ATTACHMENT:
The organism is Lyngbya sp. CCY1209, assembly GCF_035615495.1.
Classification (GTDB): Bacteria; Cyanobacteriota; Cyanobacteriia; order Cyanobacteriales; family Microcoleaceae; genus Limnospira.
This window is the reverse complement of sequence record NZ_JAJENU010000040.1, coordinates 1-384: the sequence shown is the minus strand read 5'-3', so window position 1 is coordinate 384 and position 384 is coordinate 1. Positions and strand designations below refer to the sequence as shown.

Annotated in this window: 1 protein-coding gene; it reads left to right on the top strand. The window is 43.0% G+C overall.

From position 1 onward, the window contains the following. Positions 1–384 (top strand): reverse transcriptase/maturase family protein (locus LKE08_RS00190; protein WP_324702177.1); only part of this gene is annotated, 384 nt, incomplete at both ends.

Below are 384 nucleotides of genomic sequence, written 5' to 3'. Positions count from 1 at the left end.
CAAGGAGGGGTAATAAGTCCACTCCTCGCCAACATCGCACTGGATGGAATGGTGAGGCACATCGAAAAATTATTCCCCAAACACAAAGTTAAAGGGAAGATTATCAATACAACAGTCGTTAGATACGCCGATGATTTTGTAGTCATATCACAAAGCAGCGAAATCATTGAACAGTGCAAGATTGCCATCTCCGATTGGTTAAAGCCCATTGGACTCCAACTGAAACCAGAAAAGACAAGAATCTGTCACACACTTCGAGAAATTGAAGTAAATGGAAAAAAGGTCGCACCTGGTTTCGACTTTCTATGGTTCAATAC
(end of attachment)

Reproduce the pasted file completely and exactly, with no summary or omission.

The organism is Lyngbya sp. CCY1209, assembly GCF_035615495.1.
Classification (GTDB): Bacteria; Cyanobacteriota; Cyanobacteriia; order Cyanobacteriales; family Microcoleaceae; genus Limnospira.
This window is the reverse complement of sequence record NZ_JAJENU010000040.1, coordinates 1-384: the sequence shown is the minus strand read 5'-3', so window position 1 is coordinate 384 and position 384 is coordinate 1. Positions and strand designations below refer to the sequence as shown.

Annotated in this window: 1 protein-coding gene; it reads left to right on the top strand. The window is 43.0% G+C overall.

From position 1 onward, the window contains the following. Positions 1–384 (top strand): reverse transcriptase/maturase family protein (locus LKE08_RS00190; protein WP_324702177.1); only part of this gene is annotated, 384 nt, incomplete at both ends.

Below are 384 nucleotides of genomic sequence, written 5' to 3'. Positions count from 1 at the left end.
CAAGGAGGGGTAATAAGTCCACTCCTCGCCAACATCGCACTGGATGGAATGGTGAGGCACATCGAAAAATTATTCCCCAAACACAAAGTTAAAGGGAAGATTATCAATACAACAGTCGTTAGATACGCCGATGATTTTGTAGTCATATCACAAAGCAGCGAAATCATTGAACAGTGCAAGATTGCCATCTCCGATTGGTTAAAGCCCATTGGACTCCAACTGAAACCAGAAAAGACAAGAATCTGTCACACACTTCGAGAAATTGAAGTAAATGGAAAAAAGGTCGCACCTGGTTTCGACTTTCTATGGTTCAATAC